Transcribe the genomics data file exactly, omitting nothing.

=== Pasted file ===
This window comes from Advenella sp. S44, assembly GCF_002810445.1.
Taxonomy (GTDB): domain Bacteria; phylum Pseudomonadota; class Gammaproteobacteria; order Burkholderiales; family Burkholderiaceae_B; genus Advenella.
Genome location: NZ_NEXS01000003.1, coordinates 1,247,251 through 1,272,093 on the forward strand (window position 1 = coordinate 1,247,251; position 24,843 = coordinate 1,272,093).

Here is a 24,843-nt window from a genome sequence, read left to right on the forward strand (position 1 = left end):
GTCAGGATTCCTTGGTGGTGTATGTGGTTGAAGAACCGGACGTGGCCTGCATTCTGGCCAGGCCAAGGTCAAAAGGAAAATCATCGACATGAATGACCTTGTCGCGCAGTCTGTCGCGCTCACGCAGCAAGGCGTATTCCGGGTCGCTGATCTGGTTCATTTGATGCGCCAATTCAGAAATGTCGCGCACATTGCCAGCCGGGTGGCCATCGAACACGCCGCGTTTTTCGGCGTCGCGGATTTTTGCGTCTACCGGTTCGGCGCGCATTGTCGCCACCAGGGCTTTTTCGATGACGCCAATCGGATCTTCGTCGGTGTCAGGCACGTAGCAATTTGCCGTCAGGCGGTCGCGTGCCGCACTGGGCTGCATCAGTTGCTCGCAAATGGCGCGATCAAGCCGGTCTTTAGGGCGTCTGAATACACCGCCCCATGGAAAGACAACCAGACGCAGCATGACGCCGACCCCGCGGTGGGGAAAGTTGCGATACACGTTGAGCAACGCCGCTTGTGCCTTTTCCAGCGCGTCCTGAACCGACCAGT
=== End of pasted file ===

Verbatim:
This window comes from Advenella sp. S44, assembly GCF_002810445.1.
Taxonomy (GTDB): domain Bacteria; phylum Pseudomonadota; class Gammaproteobacteria; order Burkholderiales; family Burkholderiaceae_B; genus Advenella.
Genome location: NZ_NEXS01000003.1, coordinates 1,247,251 through 1,272,093 on the forward strand (window position 1 = coordinate 1,247,251; position 24,843 = coordinate 1,272,093).

Here is a 24,843-nt window from a genome sequence, read left to right on the forward strand (position 1 = left end):
GTCAGGATTCCTTGGTGGTGTATGTGGTTGAAGAACCGGACGTGGCCTGCATTCTGGCCAGGCCAAGGTCAAAAGGAAAATCATCGACATGAATGACCTTGTCGCGCAGTCTGTCGCGCTCACGCAGCAAGGCGTATTCCGGGTCGCTGATCTGGTTCATTTGATGCGCCAATTCAGAAATGTCGCGCACATTGCCAGCCGGGTGGCCATCGAACACGCCGCGTTTTTCGGCGTCGCGGATTTTTGCGTCTACCGGTTCGGCGCGCATTGTCGCCACCAGGGCTTTTTCGATGACGCCAATCGGATCTTCGTCGGTGTCAGGCACGTAGCAATTTGCCGTCAGGCGGTCGCGTGCCGCACTGGGCTGCATCAGTTGCTCGCAAATGGCGCGATCAAGCCGGTCTTTAGGGCGTCTGAATACACCGCCCCATGGAAAGACAACCAGACGCAGCATGACGCCGACCCCGCGGTGGGGAAAGTTGCGATACACGTTGAGCAACGCCGCTTGTGCCTTTTCCAGCGCGTCCTGAACCGACCAGT